Nemeth Law Attorney Offers Tips for Employers in Wake of Orlando Shooting

| Detroit, Michigan

Detroit-based management side labor and employment law firm Nemeth Law, P.C., says employers are on edge following the tragic Orlando shootings and reports that the shooter, Omar Mateen, told co-workers of his threats to kill. At least one co-worker of Mateen, who worked since 2007 as a security guard for British-based G4S, is reported to have told management about Mateen’s violent threats and ugly language.

“The increase in mass shootings and employees with violent tendencies make it an extremely challenging environment for employers today, but the overarching concern must always be with the safety of the employees and the workplace,” Patricia Nemeth, founder of Nemeth Law, said.

Nemeth explains that Title VII of the Civil Rights Act and Michigan’s Elliott-Larsen Civil Rights Act require employers to provide a working environment free from harassing behavior.

“As part of this obligation, employers should have a written policy prohibiting harassment and discrimination on the basis of race, color, religion, sex, national origin, age, height, weight and marital status,” Nemeth said. “Additionally, the Occupational Safety and Health Act (OSHA) requires employers to provide a safe workplace free from recognizable hazards that may cause death or serious harm to employees. Under OSHA, an employer may be on notice of a risk of workplace violence if it receives complaints of threats, intimidation or other indicators of potential violence.”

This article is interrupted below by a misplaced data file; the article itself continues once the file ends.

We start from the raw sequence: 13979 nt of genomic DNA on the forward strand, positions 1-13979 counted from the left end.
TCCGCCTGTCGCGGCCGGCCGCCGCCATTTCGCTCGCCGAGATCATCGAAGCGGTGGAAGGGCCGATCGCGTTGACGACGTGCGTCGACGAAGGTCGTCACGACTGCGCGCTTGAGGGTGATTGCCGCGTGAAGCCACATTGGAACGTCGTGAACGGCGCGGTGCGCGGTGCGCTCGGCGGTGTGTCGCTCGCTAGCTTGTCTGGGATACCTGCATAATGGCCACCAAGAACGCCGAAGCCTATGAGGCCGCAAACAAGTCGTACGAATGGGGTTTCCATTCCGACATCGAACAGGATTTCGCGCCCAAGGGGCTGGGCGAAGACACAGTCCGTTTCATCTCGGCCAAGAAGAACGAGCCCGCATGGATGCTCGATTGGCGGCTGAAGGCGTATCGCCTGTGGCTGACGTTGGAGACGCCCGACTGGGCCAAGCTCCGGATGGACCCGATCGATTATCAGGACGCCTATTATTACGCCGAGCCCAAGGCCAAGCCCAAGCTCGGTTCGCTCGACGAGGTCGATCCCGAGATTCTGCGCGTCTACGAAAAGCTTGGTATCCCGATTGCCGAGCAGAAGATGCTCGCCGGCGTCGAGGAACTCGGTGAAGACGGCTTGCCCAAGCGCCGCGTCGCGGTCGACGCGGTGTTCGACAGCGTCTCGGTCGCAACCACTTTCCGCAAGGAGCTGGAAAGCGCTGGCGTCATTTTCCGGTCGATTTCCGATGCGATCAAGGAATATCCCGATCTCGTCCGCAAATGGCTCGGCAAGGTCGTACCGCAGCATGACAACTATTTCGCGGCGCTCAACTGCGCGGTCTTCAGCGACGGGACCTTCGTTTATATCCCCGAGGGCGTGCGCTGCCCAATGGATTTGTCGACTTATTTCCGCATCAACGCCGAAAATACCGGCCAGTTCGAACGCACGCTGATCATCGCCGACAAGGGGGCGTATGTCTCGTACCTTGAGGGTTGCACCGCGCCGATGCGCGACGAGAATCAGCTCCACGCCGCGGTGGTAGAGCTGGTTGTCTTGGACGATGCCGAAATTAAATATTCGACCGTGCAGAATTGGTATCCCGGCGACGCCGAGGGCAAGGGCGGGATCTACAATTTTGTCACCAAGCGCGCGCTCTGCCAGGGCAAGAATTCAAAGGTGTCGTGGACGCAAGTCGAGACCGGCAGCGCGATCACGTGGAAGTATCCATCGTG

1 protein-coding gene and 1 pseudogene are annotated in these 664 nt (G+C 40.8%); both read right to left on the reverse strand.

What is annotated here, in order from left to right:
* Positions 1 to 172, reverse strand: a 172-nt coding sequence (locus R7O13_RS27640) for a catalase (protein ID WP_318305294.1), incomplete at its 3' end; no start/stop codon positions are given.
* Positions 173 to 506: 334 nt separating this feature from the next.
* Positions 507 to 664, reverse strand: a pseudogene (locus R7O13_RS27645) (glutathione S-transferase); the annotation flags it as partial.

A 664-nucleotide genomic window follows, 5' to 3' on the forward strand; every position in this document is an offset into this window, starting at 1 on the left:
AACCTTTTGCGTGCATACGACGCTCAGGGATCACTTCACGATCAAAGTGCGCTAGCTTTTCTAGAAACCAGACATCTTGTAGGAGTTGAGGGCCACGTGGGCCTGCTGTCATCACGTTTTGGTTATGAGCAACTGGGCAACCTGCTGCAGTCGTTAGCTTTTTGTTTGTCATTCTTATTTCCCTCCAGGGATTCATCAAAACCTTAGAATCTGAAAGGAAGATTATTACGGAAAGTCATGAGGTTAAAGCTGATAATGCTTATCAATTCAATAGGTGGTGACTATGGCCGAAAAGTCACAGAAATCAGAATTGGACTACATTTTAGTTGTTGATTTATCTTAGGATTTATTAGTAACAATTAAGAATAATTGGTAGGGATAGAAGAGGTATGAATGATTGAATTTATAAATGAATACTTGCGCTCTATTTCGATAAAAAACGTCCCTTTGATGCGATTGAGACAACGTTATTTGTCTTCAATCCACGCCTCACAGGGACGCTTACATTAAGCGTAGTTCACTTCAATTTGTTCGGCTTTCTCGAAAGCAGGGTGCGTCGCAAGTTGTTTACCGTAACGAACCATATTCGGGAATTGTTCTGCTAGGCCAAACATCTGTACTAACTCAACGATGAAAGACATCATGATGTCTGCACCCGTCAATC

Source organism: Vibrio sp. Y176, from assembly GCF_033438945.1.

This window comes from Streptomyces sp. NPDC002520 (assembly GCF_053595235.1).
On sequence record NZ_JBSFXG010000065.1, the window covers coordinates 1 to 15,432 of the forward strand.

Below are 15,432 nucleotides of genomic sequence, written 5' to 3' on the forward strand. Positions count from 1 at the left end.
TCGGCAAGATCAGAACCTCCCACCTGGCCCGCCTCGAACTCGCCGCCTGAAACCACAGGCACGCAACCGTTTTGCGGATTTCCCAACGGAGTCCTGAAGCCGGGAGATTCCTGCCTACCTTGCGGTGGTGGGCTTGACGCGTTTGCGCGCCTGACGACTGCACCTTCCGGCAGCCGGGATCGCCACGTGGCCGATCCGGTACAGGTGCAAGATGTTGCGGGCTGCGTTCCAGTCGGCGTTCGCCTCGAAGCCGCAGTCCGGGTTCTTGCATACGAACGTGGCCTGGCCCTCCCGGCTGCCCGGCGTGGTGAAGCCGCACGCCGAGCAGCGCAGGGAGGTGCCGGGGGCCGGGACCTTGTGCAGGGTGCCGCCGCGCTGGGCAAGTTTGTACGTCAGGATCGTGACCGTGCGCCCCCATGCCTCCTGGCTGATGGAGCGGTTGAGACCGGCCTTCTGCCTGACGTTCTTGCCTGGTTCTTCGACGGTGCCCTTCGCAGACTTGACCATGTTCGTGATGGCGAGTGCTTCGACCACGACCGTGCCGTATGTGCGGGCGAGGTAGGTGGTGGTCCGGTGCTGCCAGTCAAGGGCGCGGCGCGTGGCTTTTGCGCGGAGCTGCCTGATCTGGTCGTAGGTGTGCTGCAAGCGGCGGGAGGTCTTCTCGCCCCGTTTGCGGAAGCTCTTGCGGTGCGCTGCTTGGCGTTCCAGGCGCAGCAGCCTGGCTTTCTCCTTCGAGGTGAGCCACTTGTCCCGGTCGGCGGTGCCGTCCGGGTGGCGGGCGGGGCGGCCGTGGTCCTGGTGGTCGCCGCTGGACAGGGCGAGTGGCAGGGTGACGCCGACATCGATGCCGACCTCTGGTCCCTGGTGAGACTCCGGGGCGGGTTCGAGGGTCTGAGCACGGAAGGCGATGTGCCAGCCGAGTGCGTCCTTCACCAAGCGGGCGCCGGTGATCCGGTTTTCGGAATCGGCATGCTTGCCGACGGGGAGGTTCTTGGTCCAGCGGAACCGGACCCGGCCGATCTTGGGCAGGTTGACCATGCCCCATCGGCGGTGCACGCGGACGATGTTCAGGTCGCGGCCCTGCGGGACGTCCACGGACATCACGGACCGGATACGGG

According to the Occupational Safety and Health Administration, the risks associated with workplace violence can be minimized if employers maintain a written zero-tolerance workplace violence policy that is applied to all employees, contractors, visitors, customers and anyone else who comes into contact with company personnel.

“As with complaints of harassing behavior, employers should carefully investigate and respond to any complaints of threatening or intimidating behavior, implementing appropriate discipline if necessary to end the behavior,” Nemeth said. “If management receives information that an employee has made threats of violence or exhibited other behaviors indicating the employee intends to commit a crime, management needs to take action. Such action may be immediately contacting the appropriate law enforcement agency, as well as enforcing its own internal employment policies.”

About Nemeth Law, P.C.

Nemeth Law specializes in arbitration, mediation, workplace investigations, employment litigation, traditional labor law and management consultation/training for private and public sector employers. It is the largest woman-owned law firm in Michigan to exclusively represent management in the prevention, resolution and litigation of labor and employment disputes.

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Woman-owned and led, Nemeth Bonnette Brouwer has exclusively represented management in the prevention, resolution, and litigation of labor and employment disputes for more than 30 years.

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